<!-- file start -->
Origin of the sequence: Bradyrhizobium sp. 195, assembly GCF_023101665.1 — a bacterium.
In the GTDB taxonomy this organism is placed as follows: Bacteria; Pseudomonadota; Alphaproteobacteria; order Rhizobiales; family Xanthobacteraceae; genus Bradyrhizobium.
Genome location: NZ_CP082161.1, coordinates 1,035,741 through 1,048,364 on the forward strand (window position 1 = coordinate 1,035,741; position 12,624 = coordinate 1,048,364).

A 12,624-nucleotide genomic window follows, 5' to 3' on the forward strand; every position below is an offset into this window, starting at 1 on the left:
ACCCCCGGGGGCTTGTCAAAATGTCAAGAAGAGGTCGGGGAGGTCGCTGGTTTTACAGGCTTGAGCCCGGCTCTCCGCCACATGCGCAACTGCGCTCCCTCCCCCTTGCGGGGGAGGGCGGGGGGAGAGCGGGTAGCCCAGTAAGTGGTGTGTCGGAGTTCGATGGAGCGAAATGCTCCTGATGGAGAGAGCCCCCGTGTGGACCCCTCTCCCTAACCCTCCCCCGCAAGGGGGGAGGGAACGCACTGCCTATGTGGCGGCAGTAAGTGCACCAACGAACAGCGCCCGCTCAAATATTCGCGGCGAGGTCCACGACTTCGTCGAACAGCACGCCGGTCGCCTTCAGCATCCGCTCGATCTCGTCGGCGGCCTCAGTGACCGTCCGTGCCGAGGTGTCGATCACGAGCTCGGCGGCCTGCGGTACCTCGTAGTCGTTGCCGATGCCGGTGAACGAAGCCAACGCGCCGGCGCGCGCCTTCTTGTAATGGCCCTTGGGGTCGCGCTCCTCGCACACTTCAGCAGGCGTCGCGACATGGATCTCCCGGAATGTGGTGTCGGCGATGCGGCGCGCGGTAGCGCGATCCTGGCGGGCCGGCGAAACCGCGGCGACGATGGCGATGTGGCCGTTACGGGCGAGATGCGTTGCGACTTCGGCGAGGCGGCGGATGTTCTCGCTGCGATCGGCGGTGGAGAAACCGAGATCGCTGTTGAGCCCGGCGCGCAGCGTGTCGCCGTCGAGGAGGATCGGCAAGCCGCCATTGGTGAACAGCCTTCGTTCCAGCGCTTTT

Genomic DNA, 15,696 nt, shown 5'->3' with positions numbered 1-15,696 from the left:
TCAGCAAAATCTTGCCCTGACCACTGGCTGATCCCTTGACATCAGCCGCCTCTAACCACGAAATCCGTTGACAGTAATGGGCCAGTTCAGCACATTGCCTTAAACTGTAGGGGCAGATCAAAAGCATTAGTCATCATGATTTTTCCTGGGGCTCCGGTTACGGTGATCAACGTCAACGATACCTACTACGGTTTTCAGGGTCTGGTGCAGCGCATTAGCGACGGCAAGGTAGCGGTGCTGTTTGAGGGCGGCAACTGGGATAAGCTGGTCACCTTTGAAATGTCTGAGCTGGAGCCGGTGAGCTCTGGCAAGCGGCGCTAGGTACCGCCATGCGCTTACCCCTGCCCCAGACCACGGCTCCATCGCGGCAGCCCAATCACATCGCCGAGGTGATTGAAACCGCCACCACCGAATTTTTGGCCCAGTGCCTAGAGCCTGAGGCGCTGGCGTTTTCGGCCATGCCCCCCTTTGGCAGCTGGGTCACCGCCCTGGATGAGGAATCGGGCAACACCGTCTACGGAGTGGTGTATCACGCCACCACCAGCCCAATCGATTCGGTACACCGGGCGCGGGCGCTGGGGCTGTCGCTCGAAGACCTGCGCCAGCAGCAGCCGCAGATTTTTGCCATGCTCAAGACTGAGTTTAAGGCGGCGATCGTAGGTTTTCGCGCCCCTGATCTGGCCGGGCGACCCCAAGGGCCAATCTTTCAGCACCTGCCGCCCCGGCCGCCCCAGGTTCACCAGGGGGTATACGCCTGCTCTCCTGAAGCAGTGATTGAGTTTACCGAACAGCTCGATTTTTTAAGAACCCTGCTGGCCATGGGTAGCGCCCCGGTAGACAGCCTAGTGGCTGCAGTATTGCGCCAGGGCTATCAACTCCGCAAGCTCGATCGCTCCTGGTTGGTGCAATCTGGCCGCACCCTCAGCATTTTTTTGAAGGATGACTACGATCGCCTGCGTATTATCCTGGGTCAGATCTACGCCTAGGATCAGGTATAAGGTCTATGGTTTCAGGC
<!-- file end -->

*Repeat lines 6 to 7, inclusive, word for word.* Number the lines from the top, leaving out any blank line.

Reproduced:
Genomic DNA, 15,696 nt, shown 5'->3' with positions numbered 1-15,696 from the left:
TCAGCAAAATCTTGCCCTGACCACTGGCTGATCCCTTGACATCAGCCGCCTCTAACCACGAAATCCGTTGACAGTAATGGGCCAGTTCAGCACATTGCCTTAAACTGTAGGGGCAGATCAAAAGCATTAGTCATCATGATTTTTCCTGGGGCTCCGGTTACGGTGATCAACGTCAACGATACCTACTACGGTTTTCAGGGTCTGGTGCAGCGCATTAGCGACGGCAAGGTAGCGGTGCTGTTTGAGGGCGGCAACTGGGATAAGCTGGTCACCTTTGAAATGTCTGAGCTGGAGCCGGTGAGCTCTGGCAAGCGGCGCTAGGTACCGCCATGCGCTTACCCCTGCCCCAGACCACGGCTCCATCGCGGCAGCCCAATCACATCGCCGAGGTGATTGAAACCGCCACCACCGAATTTTTGGCCCAGTGCCTAGAGCCTGAGGCGCTGGCGTTTTCGGCCATGCCCCCCTTTGGCAGCTGGGTCACCGCCCTGGATGAGGAATCGGGCAACACCGTCTACGGAGTGGTGTATCACGCCACCACCAGCCCAATCGATTCGGTACACCGGGCGCGGGCGCTGGGGCTGTCGCTCGAAGACCTGCGCCAGCAGCAGCCGCAGATTTTTGCCATGCTCAAGACTGAGTTTAAGGCGGCGATCGTAGGTTTTCGCGCCCCTGATCTGGCCGGGCGACCCCAAGGGCCAATCTTTCAGCACCTGCCGCCCCGGCCGCCCCAGGTTCACCAGGGGGTATACGCCTGCTCTCCTGAAGCAGTGATTGAGTTTACCGAACAGCTCGATTTTTTAAGAACCCTGCTGGCCATGGGTAGCGCCCCGGTAGACAGCCTAGTGGCTGCAGTATTGCGCCAGGGCTATCAACTCCGCAAGCTCGATCGCTCCTGGTTGGTGCAATCTGGCCGCACCCTCAGCATTTTTTTGAAGGATGACTACGATCGCCTGCGTATTATCCTGGGTCAGATCTACGCCTAGGATCAGGTATAAGGTCTATGGTTTCAGGC